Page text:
In business litigation, claims alleging fraud and breach of contract are often filed in the same lawsuit. However, if the factual allegations or the damages sought in fraud claims are the same as those in the party’s breach of contract claim, then Florida’s independent tort doctrine may apply. Florida’s independent tort doctrine requires a fraud to be “independent of a breach of contract claim” – i.e., for the “fraud allegations” to be “separate and distinct from defendants’ performance under the contract.” Glob. Quest, LLC v. Horizon Yachts, Inc., 849 F.3d 1022 (11th Cir. 2017). The independent tort doctrine “requires proof of facts separate and distinct from the breach of contract[.]” HTP, Ltd. v. Lineas Aereas Costarricenses, S.A., 685 So. 2d 1238 (Fla. 1996). Peter Mavrick is a Fort Lauderdale business litigation attorney, and represents clients in business litigation in Miami, Boca Raton, and Palm Beach. The Mavrick Law Firm represents businesses and their owners in breach of contract litigation and related claims of fraud, non-compete agreement litigation, trade secret litigation, trademark infringement litigation, employment litigation, and other legal disputes in federal and state courts and in arbitration.
Florida courts routinely apply the independent tort doctrine to dismiss tort claims that are in fact founded on contractual duty. The court typically analyzes the duties at issue in the case in deciding whether to dismiss the tort claim(s). For example, in Electronic Sec. Systems Corp. v. Southern Bell Tel. & Tel. Co., Florida’s Third District Court of Appeal analyzed whether fraud and contract claims could co-exist when a corporation entered into a contract with a telephone company for the placement of an advertisement in the yellow pages. 482 So. 2d 518 (Fla. 3d DCA 1986). That contract had a limited liability provision that limited the corporation’s remedies to liquidated damages. Id. at 519. When the advertisement did not appear in the directory, as contemplated by the contract, the corporation sued the telephone company under both contract and tort theories. The appellate court summarily dismissed each of the tort claims under the independent tort doctrine, concluding that the only duty at issue in the case was contractual.
In MidAmerica C2L Inc. v. Siemens Energy Inc., the Eleventh Circuit Court of Appeals granted summary judgment on the plaintiff’s two fraud claims because they were, in essence, simply a restatement of the plaintiff’s contract and breach of warranty claims. 25 F.4th 1312 (11th Cir. 2022). The court focused on the duties owed under the operative contract, explaining:
The fraud claims are not – and indeed could not – be premised on any fraudulent misrepresentation or omission that predated the parties’ contractual relationship. This is because the 2010 Completion Agreement that the parties signed released both parties of any claims that pre-dated that agreement. In order words, [defendant’s] claim is that the fraud post-dated the 2010 Completion Agreement and predated the 2012 Completion Agreement and 2012 LSA. The question thus becomes: before the 2012 Completion Agreement and 2012 LSA were signed, where did [plaintiff’s] duty of disclosure come from – was it the common law duty to disclose (as required for a fraud claim) or its contractual duty to perform (which would foreclose a fraud claim)? The answer is obviously the latter. . . .[Plaintiff’s] performance guarantees and disclosure guarantees were duties it owed to [defendant] by contract..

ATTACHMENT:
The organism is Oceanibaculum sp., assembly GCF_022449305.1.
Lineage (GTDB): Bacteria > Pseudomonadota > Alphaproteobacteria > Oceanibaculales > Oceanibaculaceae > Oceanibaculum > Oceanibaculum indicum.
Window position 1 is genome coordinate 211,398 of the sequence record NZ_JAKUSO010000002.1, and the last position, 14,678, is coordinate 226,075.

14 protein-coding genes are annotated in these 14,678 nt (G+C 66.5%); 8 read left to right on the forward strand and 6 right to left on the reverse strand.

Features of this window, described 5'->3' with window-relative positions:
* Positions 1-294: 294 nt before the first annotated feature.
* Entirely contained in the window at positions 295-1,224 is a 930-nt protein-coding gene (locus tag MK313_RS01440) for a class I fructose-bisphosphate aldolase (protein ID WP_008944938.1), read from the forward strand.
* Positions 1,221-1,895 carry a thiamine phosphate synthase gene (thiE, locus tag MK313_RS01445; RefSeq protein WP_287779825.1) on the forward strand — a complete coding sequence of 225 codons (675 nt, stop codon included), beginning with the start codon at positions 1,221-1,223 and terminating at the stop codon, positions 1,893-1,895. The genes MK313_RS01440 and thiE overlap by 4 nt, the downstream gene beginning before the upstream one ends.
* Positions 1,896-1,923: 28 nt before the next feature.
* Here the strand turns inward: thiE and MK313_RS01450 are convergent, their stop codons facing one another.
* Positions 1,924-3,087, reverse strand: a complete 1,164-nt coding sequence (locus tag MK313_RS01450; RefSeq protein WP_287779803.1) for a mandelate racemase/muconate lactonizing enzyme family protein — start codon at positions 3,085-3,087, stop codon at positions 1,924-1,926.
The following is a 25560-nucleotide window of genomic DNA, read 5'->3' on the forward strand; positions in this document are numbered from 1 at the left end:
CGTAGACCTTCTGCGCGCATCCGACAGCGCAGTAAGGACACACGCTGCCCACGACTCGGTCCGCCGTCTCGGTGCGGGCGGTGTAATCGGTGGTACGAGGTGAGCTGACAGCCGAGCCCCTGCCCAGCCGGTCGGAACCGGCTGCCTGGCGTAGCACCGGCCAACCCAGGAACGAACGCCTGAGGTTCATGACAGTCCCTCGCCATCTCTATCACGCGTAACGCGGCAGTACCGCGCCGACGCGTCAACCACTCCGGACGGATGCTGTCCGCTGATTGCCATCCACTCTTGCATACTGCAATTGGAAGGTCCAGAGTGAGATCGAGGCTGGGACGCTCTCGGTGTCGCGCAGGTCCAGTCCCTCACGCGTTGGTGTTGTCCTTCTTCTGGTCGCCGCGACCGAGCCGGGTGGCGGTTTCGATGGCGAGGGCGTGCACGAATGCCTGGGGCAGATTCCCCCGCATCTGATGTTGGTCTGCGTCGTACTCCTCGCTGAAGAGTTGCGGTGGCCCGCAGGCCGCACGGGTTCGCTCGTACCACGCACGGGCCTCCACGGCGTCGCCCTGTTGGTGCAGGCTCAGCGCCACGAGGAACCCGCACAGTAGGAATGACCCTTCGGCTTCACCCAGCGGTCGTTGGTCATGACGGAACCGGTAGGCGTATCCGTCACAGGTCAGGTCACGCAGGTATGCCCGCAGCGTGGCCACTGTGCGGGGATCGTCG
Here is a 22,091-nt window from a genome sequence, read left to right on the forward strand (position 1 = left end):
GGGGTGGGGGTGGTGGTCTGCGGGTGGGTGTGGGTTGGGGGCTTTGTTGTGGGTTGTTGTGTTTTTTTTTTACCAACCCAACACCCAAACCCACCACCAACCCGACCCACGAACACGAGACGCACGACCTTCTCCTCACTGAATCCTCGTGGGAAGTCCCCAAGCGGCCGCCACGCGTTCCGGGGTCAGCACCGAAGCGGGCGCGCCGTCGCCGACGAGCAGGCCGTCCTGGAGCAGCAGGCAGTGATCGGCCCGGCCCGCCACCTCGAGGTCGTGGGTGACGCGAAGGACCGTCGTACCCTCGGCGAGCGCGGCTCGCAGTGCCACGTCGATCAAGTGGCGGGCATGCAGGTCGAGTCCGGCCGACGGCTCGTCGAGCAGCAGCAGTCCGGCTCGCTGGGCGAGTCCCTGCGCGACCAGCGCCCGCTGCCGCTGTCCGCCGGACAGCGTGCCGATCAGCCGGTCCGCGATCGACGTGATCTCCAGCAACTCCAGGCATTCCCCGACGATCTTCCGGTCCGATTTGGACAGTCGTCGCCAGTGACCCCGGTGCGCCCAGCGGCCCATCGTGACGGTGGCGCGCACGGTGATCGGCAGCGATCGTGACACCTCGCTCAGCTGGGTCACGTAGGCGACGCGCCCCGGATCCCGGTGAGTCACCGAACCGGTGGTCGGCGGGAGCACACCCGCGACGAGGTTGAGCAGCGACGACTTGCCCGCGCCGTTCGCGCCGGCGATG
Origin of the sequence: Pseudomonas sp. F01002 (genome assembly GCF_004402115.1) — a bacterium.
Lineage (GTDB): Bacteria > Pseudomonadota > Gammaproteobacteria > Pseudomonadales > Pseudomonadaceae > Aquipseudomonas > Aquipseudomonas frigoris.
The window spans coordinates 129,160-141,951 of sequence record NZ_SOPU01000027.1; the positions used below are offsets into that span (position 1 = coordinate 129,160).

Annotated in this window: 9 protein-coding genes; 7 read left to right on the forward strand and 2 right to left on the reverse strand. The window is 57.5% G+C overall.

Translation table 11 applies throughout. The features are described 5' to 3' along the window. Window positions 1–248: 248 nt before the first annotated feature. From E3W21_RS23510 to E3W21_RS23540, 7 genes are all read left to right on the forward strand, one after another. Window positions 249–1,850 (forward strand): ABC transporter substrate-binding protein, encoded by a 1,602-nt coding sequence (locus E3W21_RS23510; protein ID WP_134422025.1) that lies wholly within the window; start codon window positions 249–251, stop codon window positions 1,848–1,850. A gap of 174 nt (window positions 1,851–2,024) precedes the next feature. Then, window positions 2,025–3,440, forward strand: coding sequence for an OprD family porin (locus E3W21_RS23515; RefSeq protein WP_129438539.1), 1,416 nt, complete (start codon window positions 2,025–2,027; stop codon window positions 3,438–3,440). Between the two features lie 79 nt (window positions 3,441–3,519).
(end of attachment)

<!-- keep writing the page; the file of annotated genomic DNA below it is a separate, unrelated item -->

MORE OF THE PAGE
In Osan v. Verizon Florida LLC, the United States District Court for the Middle District of Florida considered arguments that the fraud was independent from the breach of contract because the party was told prior to entering into the separate agreement that his separation payment would include his banked vacation hours, and he relied on that representation in dealing to enter into the separate agreement. 2016 WL 2745001 (M.D. Fla. 2016). However, Osan found that “the alleged claim of fraud is precisely the same as the potential breach of contract claim . . . [because] the terms of the purported fraud were a part of the separate agreement . . . so any failure to comply with those terms properly results in an action for breach of contract. Osan v. Verizon Florida LLC, 2016 WL 2745001 (M.D. Fla. 2016).
Furthermore, in Lookout Mountain Wild Animal Park, Inc. v. Stearns Zoological Rescue & Rehab Ctr., Inc., the Eleventh Circuit of Appeals affirmed a directed verdict where the plaintiff failed to identify any tortious acts that were sufficiently independent of the breach of contract. 553 F. App’x 864 (11th Cir. 2014). Lookout ultimately held that it was “not persuaded that plaintiff has identified any tortious acts that are sufficiently independent of the alleged breach of contract to render the tort claims viable.”
Peter Mavrick is a Fort Lauderdale business litigation lawyer, and represents clients in Miami, Boca Raton, and Palm Beach. This article does not serve as a substitute for legal advice tailored to a particular situation.